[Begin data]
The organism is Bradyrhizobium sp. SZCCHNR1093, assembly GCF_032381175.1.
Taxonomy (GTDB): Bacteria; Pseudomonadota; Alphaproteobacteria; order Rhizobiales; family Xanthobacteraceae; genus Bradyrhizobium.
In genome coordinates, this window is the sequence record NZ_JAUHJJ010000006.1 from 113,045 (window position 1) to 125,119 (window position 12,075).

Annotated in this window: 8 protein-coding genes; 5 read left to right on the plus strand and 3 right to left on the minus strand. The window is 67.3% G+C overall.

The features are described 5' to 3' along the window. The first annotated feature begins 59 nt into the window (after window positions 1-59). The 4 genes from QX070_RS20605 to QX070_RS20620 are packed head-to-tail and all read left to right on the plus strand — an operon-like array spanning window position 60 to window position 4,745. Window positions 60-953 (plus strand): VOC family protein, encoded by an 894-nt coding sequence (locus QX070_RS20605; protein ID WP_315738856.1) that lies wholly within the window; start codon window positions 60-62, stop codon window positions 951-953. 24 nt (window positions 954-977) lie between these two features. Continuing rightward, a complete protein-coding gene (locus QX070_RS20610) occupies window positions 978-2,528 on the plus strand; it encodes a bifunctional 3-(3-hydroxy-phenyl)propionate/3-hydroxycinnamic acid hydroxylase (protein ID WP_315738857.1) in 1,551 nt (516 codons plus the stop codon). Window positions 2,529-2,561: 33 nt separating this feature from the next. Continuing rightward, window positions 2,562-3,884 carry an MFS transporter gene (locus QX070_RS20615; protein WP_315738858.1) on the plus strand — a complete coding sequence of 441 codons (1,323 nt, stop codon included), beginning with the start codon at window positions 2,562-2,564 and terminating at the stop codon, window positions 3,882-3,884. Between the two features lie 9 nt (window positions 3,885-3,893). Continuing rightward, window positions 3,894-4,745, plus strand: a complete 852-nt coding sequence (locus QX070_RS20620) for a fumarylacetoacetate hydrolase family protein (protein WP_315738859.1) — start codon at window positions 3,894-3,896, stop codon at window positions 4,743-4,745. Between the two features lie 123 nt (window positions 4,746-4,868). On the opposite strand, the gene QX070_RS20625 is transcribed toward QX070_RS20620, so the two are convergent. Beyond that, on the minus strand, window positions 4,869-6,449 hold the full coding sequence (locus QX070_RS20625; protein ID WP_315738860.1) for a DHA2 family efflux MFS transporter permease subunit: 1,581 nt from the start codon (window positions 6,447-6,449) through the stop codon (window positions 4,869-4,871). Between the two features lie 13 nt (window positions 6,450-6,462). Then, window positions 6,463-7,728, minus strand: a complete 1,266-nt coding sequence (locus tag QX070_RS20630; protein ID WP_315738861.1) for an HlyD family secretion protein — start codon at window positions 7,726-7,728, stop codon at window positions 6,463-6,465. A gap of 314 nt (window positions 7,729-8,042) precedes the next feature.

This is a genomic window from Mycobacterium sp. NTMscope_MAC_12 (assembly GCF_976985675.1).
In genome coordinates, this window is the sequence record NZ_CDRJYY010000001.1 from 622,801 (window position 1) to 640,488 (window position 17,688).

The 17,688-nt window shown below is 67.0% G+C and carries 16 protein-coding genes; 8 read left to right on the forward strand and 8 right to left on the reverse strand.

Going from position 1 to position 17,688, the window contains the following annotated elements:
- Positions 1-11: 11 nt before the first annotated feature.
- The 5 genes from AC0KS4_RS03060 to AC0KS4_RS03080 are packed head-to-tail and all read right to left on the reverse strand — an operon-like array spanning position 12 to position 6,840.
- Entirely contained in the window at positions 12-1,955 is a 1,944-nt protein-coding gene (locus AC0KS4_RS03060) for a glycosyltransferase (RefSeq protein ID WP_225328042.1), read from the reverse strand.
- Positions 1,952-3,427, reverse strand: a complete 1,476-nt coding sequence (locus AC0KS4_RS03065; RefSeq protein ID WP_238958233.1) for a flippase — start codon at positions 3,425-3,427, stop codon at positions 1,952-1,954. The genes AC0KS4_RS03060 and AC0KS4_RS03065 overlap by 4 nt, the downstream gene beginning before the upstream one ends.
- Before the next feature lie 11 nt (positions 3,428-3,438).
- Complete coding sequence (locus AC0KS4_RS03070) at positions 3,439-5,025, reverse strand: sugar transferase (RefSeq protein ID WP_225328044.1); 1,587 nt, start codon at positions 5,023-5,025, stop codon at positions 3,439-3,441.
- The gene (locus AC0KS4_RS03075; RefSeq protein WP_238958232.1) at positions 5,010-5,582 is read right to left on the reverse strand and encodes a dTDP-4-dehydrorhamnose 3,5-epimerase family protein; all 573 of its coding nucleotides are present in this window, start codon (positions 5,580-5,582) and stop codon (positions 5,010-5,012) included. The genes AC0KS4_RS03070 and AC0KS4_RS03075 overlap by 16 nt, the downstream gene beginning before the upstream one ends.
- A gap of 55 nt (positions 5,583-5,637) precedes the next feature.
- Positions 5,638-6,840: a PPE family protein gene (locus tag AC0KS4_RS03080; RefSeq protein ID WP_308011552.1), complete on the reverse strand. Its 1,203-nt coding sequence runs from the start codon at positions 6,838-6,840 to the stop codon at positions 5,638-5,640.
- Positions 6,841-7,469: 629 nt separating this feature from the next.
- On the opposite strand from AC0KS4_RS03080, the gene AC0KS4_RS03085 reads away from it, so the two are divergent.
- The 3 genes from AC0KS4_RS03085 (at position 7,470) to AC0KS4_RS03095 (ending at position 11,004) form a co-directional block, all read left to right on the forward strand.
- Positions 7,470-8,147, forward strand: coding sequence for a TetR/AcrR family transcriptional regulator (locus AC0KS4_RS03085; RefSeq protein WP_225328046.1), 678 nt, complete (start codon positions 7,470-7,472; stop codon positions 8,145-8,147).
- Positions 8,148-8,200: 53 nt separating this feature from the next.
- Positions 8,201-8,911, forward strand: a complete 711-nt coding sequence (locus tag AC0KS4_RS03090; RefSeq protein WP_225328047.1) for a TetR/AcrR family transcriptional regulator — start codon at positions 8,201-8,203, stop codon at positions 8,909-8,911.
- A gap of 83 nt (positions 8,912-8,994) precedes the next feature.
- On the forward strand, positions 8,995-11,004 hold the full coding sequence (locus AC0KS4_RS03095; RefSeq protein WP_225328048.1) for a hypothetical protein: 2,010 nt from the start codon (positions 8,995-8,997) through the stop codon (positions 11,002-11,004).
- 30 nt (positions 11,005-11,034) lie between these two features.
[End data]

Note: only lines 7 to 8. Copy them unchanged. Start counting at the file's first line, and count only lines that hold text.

In genome coordinates, this window is the sequence record NZ_CDRJYY010000001.1 from 622,801 (window position 1) to 640,488 (window position 17,688).

The 17,688-nt window shown below is 67.0% G+C and carries 16 protein-coding genes; 8 read left to right on the forward strand and 8 right to left on the reverse strand.